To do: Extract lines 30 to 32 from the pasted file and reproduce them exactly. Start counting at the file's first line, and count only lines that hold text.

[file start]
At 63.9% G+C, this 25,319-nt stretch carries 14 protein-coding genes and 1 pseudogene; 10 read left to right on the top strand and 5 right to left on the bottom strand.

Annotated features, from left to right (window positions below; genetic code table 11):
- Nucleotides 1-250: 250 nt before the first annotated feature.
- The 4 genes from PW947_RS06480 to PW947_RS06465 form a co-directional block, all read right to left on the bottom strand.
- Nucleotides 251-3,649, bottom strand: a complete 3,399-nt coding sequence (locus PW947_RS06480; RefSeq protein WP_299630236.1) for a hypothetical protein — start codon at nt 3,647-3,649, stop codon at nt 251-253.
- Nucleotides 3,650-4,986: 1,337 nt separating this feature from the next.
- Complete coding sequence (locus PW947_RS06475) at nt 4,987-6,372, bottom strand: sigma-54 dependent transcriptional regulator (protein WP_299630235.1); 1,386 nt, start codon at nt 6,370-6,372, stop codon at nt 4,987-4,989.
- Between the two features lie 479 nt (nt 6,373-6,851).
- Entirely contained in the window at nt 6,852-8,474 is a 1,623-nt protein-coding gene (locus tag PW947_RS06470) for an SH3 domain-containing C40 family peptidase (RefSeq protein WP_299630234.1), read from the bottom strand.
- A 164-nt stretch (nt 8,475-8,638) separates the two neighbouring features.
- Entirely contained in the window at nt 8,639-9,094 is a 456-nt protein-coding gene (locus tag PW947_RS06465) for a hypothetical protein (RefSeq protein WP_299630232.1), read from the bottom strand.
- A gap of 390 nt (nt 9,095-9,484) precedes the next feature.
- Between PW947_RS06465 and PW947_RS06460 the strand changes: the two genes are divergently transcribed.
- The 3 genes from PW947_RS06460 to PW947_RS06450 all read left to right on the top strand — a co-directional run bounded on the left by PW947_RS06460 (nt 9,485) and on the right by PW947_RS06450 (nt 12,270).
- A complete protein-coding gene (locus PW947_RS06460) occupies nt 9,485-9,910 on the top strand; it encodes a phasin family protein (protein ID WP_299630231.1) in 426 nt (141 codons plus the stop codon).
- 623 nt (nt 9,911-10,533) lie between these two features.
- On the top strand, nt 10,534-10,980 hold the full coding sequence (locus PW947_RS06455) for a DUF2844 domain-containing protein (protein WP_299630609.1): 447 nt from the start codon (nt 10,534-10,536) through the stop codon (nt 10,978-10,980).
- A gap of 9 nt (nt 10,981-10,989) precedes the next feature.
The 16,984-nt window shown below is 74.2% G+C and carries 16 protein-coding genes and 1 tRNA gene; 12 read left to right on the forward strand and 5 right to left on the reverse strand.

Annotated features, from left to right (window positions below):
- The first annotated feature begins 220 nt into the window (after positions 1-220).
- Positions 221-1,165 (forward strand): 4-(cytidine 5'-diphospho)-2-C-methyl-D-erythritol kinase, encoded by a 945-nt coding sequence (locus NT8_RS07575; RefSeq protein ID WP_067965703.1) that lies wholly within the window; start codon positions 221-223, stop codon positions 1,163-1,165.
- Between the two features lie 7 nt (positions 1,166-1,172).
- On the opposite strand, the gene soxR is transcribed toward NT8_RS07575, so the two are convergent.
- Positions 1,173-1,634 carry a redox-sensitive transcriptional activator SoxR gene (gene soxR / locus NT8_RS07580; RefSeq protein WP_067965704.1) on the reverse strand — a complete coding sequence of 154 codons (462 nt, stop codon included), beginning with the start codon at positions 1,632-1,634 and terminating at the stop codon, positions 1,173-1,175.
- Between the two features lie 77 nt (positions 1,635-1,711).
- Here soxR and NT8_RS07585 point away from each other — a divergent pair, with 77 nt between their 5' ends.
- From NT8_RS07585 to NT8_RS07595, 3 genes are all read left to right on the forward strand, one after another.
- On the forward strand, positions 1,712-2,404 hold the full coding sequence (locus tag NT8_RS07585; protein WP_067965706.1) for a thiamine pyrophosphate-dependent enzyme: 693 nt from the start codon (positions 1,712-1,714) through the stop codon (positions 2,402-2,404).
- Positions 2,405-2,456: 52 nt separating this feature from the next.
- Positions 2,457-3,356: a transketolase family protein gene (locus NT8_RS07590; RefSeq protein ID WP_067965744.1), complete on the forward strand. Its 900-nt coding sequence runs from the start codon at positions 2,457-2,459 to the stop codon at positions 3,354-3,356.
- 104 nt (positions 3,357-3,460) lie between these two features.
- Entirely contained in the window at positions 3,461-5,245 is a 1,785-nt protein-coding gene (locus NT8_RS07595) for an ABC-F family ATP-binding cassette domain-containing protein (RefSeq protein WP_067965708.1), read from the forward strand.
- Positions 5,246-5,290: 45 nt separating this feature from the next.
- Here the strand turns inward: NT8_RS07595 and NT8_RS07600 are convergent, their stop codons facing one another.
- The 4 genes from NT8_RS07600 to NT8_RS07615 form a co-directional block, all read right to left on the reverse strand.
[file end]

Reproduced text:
- Positions 2,405-2,456: 52 nt separating this feature from the next.
- Positions 2,457-3,356: a transketolase family protein gene (locus NT8_RS07590; RefSeq protein ID WP_067965744.1), complete on the forward strand. Its 900-nt coding sequence runs from the start codon at positions 2,457-2,459 to the stop codon at positions 3,354-3,356.
- 104 nt (positions 3,357-3,460) lie between these two features.